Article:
In 1995, I took a sabbatical from my job to do genealogical research in Italy. My journey started with a pilgrimage to Goddess sites in southern Italy with a small group of women, led by archaeologist Frances Bernstein. I had been going to Italy for 20 years. But it had never occurred to me that among all the ruins and hidden in the churches and in nature were places once sacred to women and men who honored female divinities.
Here was common ground of my blood ancestry and my spiritual heritage. This land, consecrated by being at the crossroads of my passions, became holy ground for me.
Our small group of women spent two weeks visiting temples, churches, museums, and caves in southern Italy. It was my first experience of being taught by a scholar from a feminist viewpoint. Our leader had the knowledge and the insight to go beyond the minimal or non-existent information that was available about women’s history and spiritual practices. Her words and our rituals recreated the sacredness that had once been there. I felt like I was seeing things with new eyes. I realized that what I had learned in the past was incomplete and subject to interpretation.
Being at these sacred places with a group of women was far more powerful than reading about them. It transformed me in a palpable way.
One story from my journal tells of an important experience during that trip:
It was Monday, Lunedi in Italian, the night of the full moon, and our two-week journey was almost ended. We were staying at a hotel on the Tyrrhenian Sea and we decided to do a moonlit ritual by the ocean. As the moon rose, we went to the beach in our flowing skirts and with our candles.
The wind was blowing so strong from the sea to the land that our candles kept blowing out as soon as we lit them. Someone had the idea to put them in the sand and, amazingly, they stayed lit! We danced and sang around our little circle of flames, delighting in the wind and the waves and ourselves. Our female energy fed the flames that grew when we swooped low near them. We felt giddy with the spirit.
When at last it came time to end our ritual and return to our rooms, each woman picked up her candle, which the wind quickly extinguished, and started walking back. But when I picked up mine, the flame did not go out! I started twirling wildly in the wind, arms extended, candle in hand. The flame would appear to go out, and then light itself again as if by magic. We laughed as it happened repeatedly. I told the others that I was not going to return while my candle was still lit. They each departed and I was alone. I first ran, and then walked along the beach in the dark, candle flame glowing. The flame blinded me from seeing at a distance and the pounding waves and wind deafened me from hearing other sounds. I felt vulnerable to the approach of other people on the beach, wondering if I was safe. But as time passed, I overcame my fear, as I felt I had a divine female presence with me in the flame. I became calm.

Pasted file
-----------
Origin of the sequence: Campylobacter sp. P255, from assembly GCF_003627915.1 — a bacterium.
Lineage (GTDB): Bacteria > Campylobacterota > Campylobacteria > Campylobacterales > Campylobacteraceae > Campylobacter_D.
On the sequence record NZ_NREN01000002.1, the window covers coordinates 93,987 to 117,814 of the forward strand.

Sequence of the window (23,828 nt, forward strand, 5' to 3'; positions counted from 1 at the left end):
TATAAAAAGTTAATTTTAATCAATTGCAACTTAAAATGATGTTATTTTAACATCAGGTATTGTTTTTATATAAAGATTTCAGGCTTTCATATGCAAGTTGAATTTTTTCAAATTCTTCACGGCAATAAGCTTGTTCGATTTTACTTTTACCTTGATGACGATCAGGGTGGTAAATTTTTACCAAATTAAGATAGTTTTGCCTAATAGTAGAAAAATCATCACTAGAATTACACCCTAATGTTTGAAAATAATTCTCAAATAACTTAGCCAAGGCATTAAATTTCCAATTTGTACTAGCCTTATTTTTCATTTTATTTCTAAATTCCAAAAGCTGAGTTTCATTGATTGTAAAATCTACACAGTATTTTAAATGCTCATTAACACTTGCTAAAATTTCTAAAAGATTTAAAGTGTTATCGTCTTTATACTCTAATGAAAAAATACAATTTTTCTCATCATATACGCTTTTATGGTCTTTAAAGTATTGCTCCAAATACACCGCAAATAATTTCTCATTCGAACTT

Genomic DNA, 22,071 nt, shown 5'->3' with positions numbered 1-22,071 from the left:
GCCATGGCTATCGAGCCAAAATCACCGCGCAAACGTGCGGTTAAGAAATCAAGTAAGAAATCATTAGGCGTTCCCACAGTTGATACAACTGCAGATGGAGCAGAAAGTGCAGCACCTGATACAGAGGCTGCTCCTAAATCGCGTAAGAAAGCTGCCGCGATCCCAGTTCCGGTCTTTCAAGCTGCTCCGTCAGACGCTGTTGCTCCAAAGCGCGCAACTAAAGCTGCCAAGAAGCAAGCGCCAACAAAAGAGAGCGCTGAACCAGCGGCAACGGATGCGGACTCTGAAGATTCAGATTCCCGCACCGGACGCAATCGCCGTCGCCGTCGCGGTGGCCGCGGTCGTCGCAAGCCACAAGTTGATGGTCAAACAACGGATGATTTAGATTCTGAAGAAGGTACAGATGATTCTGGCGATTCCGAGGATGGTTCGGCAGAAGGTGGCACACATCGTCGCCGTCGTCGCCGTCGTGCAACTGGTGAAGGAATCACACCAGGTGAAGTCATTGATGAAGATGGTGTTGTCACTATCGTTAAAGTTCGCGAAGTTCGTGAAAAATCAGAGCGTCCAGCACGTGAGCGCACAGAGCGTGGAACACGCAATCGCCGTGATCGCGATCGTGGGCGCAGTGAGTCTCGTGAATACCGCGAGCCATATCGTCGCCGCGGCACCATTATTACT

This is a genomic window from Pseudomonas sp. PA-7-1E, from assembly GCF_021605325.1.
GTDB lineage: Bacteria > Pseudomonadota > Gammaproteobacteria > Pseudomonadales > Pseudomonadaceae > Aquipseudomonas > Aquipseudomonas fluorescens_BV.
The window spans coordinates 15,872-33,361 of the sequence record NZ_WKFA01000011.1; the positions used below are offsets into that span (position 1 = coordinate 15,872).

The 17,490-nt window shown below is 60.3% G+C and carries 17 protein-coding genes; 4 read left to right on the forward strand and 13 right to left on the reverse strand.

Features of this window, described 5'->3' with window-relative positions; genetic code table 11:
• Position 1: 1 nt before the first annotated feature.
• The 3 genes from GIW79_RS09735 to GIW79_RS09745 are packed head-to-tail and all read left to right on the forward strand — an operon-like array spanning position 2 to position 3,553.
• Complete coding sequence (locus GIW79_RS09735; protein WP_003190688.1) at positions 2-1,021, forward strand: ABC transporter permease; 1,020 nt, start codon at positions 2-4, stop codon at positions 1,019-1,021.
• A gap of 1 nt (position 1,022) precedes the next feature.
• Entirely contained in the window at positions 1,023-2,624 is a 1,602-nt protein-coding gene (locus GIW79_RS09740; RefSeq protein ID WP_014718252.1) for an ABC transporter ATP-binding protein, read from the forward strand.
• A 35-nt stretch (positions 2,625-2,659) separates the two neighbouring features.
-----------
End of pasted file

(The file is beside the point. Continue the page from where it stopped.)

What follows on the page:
I thought about the pledge I had made and wondered if the flame would ever go out. I reflected upon this journey as I walked up and down the beach, about my longing for The Divine Mother, and my desire for the missing feminine in my life.
And then the message of the flame came to me, as clear as a voice in my ear. “I am with you always, Mary Beth,” she said. And then I knew that She always would be. I cried and laughed at the joyful realization. The flame of the candle went out.
I returned to my room, her fire forever in my heart. I climbed into bed in my clothes, symbolically not wanting to shed the experience just yet. I hardly slept that night I was so filled with ecstasy. The next morning I discovered hardened bits of white candle wax on my skirt – a sweet memory of her burning mark upon me.
The presence of the divine within me had a name, I later found out – immanence. It was a feeling I wanted to have, to keep, to hold. After that, I began to pray to God the Mother instead of the familiar Father God of my childhood, and felt a shift in my being. I addressed her as “Goddess” so I could shift my mental image away from an old man with a beard. (Excerpted from Honoring Darkness: Exploring the Power of Black Madonnas in Italy)